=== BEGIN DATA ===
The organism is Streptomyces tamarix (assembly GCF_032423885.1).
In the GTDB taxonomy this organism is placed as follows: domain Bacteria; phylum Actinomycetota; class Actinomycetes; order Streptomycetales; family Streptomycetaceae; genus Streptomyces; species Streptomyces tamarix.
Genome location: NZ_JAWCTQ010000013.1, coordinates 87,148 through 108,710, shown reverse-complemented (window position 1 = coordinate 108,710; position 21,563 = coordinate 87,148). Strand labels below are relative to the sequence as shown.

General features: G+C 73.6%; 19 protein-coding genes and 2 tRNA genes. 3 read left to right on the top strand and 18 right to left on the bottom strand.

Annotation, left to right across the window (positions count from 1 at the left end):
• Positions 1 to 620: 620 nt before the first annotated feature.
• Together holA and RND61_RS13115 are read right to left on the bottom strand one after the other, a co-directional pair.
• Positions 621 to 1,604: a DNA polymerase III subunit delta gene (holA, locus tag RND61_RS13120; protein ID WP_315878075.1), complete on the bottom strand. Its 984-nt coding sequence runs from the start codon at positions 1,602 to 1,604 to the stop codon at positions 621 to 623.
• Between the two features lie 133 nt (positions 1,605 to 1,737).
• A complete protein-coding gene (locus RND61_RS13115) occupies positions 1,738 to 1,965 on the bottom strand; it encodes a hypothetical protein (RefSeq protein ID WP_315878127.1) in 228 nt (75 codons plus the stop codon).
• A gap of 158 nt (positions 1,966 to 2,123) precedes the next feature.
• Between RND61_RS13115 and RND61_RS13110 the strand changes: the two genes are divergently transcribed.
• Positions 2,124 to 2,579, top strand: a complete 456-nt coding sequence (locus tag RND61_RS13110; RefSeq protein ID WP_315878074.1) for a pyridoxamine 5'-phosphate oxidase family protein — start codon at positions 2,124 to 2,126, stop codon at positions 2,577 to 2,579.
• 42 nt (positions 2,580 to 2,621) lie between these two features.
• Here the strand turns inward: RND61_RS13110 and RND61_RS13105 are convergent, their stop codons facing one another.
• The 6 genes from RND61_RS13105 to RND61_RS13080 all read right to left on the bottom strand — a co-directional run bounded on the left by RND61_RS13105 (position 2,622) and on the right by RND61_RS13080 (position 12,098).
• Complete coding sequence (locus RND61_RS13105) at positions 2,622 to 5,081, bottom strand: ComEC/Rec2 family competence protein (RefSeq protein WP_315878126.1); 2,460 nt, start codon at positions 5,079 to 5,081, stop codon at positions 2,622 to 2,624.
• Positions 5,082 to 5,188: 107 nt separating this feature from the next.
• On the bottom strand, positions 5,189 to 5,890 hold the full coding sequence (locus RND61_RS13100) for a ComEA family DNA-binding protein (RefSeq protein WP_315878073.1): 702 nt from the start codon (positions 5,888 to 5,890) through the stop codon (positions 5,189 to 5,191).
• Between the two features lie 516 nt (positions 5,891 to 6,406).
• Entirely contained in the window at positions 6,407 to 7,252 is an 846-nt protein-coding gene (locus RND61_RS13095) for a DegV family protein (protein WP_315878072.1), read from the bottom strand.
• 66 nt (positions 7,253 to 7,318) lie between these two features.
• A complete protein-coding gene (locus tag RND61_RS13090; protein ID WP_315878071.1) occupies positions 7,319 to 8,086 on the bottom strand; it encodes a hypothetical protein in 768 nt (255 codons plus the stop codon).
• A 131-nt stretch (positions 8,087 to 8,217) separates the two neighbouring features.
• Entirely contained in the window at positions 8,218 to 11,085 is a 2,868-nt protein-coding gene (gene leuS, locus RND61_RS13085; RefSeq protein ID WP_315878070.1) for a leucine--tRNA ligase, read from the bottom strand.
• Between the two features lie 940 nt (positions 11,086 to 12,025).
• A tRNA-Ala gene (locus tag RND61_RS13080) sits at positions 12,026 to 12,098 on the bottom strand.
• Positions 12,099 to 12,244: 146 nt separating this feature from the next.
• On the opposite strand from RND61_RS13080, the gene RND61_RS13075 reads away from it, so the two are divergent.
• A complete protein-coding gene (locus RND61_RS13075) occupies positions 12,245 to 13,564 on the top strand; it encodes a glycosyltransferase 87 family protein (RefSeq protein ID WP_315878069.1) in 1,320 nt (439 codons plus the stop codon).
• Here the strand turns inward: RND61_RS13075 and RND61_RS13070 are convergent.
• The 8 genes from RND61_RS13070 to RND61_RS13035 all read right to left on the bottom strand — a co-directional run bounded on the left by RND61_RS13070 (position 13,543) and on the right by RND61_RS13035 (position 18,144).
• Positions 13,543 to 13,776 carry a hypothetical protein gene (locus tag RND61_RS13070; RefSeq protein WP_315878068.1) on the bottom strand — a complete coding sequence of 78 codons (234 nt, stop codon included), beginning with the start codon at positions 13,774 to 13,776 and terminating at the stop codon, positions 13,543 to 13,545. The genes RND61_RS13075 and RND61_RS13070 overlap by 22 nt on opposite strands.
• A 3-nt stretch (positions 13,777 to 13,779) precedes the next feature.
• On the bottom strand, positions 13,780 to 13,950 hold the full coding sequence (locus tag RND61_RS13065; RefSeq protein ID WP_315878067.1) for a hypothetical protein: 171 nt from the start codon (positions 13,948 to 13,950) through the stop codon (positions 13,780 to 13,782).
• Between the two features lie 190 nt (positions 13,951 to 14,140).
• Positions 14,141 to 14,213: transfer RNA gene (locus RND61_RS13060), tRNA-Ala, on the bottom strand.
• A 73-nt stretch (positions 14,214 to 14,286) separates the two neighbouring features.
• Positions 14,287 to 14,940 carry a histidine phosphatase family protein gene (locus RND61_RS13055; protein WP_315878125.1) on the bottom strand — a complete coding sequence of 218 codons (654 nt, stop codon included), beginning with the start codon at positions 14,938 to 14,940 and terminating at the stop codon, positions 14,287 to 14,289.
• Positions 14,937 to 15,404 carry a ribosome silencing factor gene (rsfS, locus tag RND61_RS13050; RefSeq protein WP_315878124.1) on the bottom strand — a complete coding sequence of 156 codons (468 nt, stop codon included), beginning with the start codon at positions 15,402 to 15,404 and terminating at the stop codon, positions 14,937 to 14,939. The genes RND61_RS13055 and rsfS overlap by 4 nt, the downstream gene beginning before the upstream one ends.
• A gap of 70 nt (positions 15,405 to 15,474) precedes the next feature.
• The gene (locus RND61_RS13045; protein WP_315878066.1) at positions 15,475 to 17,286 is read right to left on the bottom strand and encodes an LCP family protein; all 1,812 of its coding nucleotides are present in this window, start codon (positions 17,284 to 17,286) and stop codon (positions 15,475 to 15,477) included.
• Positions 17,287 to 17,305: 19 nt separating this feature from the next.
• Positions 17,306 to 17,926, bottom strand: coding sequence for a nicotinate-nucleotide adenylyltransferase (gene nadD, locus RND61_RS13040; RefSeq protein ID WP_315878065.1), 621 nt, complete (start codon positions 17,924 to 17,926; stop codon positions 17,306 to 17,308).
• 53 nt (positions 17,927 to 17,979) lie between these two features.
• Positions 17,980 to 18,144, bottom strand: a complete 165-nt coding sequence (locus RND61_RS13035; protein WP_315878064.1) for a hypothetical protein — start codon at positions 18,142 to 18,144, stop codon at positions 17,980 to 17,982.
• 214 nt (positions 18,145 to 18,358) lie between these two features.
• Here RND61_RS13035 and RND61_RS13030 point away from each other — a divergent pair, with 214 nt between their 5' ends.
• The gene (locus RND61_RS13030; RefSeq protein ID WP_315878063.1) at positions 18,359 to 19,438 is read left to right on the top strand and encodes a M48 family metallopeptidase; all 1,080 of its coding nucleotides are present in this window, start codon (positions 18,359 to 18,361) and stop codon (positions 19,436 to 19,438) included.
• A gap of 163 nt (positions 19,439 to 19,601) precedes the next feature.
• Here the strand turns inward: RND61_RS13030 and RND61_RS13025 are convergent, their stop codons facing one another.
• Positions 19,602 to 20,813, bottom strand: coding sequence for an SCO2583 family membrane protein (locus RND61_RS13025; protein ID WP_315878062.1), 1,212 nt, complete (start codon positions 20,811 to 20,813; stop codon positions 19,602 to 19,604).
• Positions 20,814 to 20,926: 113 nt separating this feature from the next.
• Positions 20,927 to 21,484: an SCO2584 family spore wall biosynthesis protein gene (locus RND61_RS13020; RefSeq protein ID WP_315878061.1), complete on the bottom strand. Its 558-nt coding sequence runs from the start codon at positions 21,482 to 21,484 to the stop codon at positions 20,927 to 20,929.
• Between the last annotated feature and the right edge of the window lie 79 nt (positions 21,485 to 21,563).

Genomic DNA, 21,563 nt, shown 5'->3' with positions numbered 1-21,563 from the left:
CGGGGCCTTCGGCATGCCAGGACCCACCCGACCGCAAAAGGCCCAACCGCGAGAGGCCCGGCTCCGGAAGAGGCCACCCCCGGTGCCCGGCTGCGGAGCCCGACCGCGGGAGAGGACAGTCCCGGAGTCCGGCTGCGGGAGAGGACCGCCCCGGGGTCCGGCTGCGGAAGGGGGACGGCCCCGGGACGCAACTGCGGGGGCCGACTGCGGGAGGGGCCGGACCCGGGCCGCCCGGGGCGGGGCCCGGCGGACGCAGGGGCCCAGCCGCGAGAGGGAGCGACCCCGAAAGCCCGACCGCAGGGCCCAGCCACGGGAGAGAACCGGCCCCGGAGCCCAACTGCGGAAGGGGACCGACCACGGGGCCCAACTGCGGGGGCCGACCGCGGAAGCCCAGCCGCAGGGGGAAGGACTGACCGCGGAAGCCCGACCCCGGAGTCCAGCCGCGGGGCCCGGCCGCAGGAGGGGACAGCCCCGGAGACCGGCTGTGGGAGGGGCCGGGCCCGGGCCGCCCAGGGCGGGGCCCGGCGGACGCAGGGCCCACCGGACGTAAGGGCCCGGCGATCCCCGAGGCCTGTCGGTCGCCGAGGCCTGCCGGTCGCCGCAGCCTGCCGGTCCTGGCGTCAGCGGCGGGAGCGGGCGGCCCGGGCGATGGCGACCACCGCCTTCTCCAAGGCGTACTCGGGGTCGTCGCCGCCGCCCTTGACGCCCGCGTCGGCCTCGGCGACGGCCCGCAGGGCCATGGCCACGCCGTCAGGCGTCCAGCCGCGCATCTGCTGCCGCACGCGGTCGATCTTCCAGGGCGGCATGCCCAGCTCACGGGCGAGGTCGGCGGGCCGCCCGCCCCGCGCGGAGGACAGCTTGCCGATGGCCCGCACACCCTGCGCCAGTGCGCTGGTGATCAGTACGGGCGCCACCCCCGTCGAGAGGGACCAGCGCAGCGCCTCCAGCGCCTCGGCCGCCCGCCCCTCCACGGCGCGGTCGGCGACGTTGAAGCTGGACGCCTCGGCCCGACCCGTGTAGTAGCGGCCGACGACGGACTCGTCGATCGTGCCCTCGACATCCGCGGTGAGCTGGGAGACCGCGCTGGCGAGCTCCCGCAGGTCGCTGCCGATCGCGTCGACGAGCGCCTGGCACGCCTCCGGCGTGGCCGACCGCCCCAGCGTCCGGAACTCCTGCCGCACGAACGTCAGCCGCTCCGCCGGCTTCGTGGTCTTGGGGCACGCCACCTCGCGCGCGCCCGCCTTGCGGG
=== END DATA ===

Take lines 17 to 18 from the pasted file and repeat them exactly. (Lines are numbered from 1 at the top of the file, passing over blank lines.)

• Complete coding sequence (locus RND61_RS13105) at positions 2,622 to 5,081, bottom strand: ComEC/Rec2 family competence protein (RefSeq protein WP_315878126.1); 2,460 nt, start codon at positions 5,079 to 5,081, stop codon at positions 2,622 to 2,624.
• Positions 5,082 to 5,188: 107 nt separating this feature from the next.